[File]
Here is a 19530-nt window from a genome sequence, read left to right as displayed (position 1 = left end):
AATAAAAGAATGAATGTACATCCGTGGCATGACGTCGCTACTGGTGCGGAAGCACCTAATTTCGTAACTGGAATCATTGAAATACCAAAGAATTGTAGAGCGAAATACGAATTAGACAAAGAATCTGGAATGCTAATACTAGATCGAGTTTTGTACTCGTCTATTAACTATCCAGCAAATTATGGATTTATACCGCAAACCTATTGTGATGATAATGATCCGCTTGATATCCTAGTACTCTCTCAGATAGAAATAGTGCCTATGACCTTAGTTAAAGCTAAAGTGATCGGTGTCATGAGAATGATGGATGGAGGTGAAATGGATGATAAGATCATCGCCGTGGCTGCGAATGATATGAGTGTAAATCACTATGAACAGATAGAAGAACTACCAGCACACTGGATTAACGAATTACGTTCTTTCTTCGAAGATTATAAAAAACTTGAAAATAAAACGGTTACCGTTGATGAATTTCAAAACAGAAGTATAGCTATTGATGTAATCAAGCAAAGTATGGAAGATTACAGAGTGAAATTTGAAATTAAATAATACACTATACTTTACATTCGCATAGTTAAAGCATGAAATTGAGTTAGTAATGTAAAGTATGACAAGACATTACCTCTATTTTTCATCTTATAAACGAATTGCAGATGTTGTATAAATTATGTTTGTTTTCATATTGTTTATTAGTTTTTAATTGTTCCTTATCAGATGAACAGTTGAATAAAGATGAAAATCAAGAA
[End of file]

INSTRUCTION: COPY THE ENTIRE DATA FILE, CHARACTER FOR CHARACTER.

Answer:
Here is a 19530-nt window from a genome sequence, read left to right as displayed (position 1 = left end):
AATAAAAGAATGAATGTACATCCGTGGCATGACGTCGCTACTGGTGCGGAAGCACCTAATTTCGTAACTGGAATCATTGAAATACCAAAGAATTGTAGAGCGAAATACGAATTAGACAAAGAATCTGGAATGCTAATACTAGATCGAGTTTTGTACTCGTCTATTAACTATCCAGCAAATTATGGATTTATACCGCAAACCTATTGTGATGATAATGATCCGCTTGATATCCTAGTACTCTCTCAGATAGAAATAGTGCCTATGACCTTAGTTAAAGCTAAAGTGATCGGTGTCATGAGAATGATGGATGGAGGTGAAATGGATGATAAGATCATCGCCGTGGCTGCGAATGATATGAGTGTAAATCACTATGAACAGATAGAAGAACTACCAGCACACTGGATTAACGAATTACGTTCTTTCTTCGAAGATTATAAAAAACTTGAAAATAAAACGGTTACCGTTGATGAATTTCAAAACAGAAGTATAGCTATTGATGTAATCAAGCAAAGTATGGAAGATTACAGAGTGAAATTTGAAATTAAATAATACACTATACTTTACATTCGCATAGTTAAAGCATGAAATTGAGTTAGTAATGTAAAGTATGACAAGACATTACCTCTATTTTTCATCTTATAAACGAATTGCAGATGTTGTATAAATTATGTTTGTTTTCATATTGTTTATTAGTTTTTAATTGTTCCTTATCAGATGAACAGTTGAATAAAGATGAAAATCAAGAA